Longer cycles of repressurization are required, of course, if the balls are allowed to lose pressure for long periods of time. For example, after 3 days, the balls can lose 3 to 4 psi in pressure, and after 2 to 3 weeks, the pressure loss can be as high as 8 to 9 psi. To elevate the pressure in those cases, it is necessary to either remoisten a single sponge after about each 8 to 10 hours, or provide auxiliary sponges in the device that can be moistened as needed for longer term pressurization cycles.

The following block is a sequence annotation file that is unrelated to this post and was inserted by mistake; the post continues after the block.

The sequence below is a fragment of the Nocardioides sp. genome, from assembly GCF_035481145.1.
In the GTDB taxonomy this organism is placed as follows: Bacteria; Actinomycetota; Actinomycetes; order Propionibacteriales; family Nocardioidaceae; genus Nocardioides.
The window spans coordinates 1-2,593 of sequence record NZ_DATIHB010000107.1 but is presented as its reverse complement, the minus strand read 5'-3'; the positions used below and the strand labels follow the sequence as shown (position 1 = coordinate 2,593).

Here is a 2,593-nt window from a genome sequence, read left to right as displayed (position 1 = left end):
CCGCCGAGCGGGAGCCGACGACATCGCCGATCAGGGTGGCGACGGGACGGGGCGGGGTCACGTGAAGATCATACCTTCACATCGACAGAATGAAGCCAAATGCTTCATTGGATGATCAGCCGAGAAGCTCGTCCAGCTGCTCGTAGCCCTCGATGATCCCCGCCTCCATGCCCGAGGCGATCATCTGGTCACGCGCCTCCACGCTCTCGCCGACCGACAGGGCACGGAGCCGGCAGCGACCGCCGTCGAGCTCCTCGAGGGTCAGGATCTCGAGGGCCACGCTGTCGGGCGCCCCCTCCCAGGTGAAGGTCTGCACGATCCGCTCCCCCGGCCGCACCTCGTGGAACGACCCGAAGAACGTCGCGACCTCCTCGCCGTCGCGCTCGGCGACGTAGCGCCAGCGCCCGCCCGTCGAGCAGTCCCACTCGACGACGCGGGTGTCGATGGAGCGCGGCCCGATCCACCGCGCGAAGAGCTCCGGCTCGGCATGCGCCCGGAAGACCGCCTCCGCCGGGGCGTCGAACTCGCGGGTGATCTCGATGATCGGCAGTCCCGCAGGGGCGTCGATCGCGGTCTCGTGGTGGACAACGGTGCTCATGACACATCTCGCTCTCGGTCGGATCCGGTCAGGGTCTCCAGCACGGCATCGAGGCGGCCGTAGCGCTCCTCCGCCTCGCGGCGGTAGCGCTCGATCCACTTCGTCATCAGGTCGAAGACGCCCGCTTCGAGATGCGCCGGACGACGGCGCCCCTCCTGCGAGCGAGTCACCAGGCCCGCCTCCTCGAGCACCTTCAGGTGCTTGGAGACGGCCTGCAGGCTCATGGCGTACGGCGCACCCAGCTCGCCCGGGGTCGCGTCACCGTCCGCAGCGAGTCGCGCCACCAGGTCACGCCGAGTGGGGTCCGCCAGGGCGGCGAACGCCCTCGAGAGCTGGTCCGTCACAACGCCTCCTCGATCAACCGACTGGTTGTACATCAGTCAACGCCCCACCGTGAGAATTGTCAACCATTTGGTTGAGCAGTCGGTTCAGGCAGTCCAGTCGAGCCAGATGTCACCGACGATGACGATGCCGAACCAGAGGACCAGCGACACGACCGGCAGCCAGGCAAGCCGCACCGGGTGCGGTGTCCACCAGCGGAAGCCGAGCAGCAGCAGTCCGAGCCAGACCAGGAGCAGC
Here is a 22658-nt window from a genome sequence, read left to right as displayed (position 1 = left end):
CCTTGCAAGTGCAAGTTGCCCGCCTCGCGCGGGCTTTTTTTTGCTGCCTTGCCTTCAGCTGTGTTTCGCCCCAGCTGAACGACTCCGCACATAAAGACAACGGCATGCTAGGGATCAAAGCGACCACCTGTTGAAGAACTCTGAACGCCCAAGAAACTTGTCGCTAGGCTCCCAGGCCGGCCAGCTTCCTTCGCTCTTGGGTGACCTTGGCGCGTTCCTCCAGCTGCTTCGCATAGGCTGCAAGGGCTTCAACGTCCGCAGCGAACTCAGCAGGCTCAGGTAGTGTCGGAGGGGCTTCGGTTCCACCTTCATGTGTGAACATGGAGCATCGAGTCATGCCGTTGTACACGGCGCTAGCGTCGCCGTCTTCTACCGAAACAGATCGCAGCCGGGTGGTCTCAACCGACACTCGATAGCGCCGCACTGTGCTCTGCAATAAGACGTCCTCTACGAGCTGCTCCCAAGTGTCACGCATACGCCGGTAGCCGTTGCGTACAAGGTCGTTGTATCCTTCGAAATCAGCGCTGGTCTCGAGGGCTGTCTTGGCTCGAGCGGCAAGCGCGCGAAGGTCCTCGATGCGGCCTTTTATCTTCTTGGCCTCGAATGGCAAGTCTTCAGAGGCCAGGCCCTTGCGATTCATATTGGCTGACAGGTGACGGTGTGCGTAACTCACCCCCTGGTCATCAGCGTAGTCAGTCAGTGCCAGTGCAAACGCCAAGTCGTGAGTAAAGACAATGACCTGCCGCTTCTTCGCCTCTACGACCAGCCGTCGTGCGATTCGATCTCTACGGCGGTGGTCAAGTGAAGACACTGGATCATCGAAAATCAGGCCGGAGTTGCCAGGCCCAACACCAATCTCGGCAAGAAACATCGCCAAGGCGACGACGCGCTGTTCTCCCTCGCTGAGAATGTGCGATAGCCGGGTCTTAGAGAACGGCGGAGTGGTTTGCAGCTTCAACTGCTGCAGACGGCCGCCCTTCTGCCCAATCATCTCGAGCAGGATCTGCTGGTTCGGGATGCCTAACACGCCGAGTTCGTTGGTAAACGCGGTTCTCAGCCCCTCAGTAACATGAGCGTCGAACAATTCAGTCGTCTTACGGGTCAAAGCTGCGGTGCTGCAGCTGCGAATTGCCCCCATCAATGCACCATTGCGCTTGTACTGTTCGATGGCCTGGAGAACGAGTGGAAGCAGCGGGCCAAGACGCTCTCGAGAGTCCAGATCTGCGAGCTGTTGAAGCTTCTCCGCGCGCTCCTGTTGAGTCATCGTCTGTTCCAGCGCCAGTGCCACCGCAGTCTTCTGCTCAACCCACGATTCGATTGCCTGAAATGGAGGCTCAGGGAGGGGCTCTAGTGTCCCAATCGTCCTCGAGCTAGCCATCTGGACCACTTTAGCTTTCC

Small quantities of chemicals and moisture are adequate to repressurize the balls. If the apparatus is designed to accommodate three balls, the volume of the empty container is approximately 35 cubic inches. Approximately 4.0 grams of a mixture of 45% citric acid and 55% sodium bicarbonate will generate enough carbon dioxide gas to fill the canister containing the balls. This is sufficient gas to repressurize the balls with a control release of carbon dioxide during an overnight charging cycle.